J.P. Morgan Securities is stepping up its game and hoping that top financial advisers will take notice.
The firm, which operates as the retail brokerage arm, has made a number of notable moves in recent months to make sure that its name is more prominent in the eyes of top advisers. After bringing on nearly $1.2 billion in assets from veteran advisers, it signed the Protocol for Broker Recruiting last month and has been enlisting most top-name recruiters to help spread the word.
"They are reaching out to recruiters and trying to be competitive with deals and different things, and they want to see a lot of [prospects],” said Rich Schwarzkopf, whose eponymous recruiting firm was hired two months ago by J.P. Morgan Securities. “They said they would be accommodating, so they're doing all the right things and saying all the right things.”
The firm has about 450 advisers, many of whom came to the firm after JPMorgan purchased the distressed The Bear Stearns Co. Inc. in 2008 during the financial crisis.
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Although the bank itself is well-known, the boutique private-banking arm hasn't been on as many advisers' radar because it joined J.P. Morgan relatively recently, according to Rick Rummage, a career consultant with The Rummage Group.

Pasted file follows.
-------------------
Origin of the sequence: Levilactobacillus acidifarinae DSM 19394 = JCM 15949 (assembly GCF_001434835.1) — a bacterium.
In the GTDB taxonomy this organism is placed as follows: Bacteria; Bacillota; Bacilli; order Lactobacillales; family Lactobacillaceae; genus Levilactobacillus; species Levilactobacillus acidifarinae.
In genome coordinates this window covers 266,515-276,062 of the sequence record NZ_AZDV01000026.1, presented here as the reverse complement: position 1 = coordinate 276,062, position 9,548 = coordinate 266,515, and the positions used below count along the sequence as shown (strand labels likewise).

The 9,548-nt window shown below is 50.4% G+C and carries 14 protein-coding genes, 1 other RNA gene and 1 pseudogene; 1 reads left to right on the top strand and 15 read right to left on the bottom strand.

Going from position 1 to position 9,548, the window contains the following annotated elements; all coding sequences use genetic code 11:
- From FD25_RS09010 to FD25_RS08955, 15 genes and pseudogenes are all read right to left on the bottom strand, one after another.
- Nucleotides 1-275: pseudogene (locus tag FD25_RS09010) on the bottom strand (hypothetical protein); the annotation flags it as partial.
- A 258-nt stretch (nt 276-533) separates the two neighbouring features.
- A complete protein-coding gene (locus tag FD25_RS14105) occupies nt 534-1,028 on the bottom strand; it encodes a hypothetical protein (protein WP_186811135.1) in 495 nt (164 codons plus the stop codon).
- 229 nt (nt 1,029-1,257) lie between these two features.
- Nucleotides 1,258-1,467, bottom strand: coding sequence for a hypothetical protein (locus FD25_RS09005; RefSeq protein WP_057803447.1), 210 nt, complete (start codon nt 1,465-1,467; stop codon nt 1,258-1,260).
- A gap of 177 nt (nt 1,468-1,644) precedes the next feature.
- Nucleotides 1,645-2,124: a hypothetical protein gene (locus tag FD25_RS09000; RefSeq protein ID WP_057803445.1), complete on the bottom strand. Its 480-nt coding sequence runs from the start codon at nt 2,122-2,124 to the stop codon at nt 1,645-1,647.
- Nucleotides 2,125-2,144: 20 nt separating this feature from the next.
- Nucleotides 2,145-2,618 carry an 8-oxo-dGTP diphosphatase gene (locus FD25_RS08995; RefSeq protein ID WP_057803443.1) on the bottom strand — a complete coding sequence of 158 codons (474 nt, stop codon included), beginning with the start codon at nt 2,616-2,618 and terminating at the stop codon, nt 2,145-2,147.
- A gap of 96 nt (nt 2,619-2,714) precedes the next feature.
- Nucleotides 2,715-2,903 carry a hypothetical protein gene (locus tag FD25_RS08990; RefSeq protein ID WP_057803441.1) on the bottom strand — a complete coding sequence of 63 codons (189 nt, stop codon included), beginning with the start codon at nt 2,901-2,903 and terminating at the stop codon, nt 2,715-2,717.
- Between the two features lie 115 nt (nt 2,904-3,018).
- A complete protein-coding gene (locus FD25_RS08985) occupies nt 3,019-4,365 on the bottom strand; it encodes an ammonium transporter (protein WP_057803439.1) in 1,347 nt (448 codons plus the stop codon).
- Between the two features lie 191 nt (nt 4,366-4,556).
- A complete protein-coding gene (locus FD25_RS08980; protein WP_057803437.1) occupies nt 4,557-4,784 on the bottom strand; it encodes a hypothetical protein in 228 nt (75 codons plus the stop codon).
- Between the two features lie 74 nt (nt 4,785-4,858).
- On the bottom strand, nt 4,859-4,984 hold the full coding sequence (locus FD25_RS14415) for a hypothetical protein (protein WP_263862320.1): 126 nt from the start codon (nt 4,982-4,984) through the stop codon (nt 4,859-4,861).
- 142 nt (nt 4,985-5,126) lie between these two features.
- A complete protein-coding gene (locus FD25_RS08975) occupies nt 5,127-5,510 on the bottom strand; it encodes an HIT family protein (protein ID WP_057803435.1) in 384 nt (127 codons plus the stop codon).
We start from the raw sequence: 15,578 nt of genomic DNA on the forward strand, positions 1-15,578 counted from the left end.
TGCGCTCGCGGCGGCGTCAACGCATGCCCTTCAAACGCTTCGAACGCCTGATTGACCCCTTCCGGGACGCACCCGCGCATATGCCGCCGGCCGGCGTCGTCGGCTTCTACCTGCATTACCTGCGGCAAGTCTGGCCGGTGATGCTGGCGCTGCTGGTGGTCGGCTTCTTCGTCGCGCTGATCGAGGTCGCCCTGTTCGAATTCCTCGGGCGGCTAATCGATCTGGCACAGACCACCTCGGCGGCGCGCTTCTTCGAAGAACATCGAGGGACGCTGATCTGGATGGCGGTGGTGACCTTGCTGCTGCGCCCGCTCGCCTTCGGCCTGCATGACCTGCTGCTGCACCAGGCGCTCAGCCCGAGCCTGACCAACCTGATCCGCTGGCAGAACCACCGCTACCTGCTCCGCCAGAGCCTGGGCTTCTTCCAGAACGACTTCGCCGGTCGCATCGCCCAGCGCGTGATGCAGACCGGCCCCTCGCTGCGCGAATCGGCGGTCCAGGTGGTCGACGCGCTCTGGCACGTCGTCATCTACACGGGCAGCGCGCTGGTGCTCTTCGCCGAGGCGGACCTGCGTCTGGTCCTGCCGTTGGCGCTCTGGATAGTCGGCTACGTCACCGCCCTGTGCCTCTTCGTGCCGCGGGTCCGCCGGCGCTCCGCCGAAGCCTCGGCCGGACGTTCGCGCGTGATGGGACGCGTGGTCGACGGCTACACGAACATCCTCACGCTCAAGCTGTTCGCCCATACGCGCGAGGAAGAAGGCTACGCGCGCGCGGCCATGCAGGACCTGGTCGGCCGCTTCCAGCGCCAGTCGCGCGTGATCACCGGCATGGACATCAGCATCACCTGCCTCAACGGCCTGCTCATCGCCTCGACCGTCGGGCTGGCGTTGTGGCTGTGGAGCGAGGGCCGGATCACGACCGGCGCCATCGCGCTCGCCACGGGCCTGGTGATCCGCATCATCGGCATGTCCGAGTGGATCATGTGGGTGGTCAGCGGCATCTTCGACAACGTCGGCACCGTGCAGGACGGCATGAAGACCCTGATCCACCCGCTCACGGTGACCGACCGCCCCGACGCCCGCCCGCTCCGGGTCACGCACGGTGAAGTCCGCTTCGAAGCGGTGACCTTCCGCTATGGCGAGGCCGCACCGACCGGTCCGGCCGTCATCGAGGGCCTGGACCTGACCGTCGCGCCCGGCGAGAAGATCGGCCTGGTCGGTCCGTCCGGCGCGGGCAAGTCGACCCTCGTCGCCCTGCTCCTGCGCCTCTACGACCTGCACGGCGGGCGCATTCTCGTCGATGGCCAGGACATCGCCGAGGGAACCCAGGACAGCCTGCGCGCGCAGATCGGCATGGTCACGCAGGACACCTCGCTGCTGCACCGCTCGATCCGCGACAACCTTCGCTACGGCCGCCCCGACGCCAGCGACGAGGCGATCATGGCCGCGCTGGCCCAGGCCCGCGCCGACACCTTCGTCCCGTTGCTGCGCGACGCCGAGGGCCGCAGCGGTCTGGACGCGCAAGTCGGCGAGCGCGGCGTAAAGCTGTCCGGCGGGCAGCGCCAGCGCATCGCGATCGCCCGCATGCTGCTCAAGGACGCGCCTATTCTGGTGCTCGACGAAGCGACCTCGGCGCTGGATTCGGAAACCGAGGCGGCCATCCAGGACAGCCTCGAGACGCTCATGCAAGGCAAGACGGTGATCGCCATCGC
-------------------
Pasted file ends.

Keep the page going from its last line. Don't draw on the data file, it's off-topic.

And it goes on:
“I think they were just trying to maintain after the great recession,” he said. “Now they're making sure their deals are competitive and making sure their platform is competitive along with their product offerings because at the end of the day, people have to know they're in the market, and most advisers didn't.”
Recruiters expect that joining the protocol, which provides a level of legal protection to brokers who take certain client information when they change firms, is an important step in making the firm more attractive.
Mr. Rummage said that he had one adviser who decided not to go to J.P. Morgan Securities because he had a competitive offer from a firm that had signed on to the protocol.
“If you have protocol firms you can go to, and still get a nice upfront check and be in a better situation, why take the risk of having to deal with any legal disputes?” he asked.
Firms that have signed on to the protocol — there are about 1,100 — can still sue advisers for taking client information if they move to a non-protocol firm.
“The people that go into the protocol are firms that feel that they have more to gain from recruiting than to lose from attrition,” said Mindy Diamond, president of Diamond Consultants, who placed an adviser at J.P. Morgan Securities since the firm signed on to the protocol.
The benefit of the protocol will only apply to J.P. Morgan Securities brokers and not the firm's bank channel advisers, according to the list of members.
The firm hasn't disclosed specific recruiting targets.
J.P. Morgan Securities' business model is to keep a smaller-size force that focuses on ultrawealthy clients with $10 million or more in investible assets.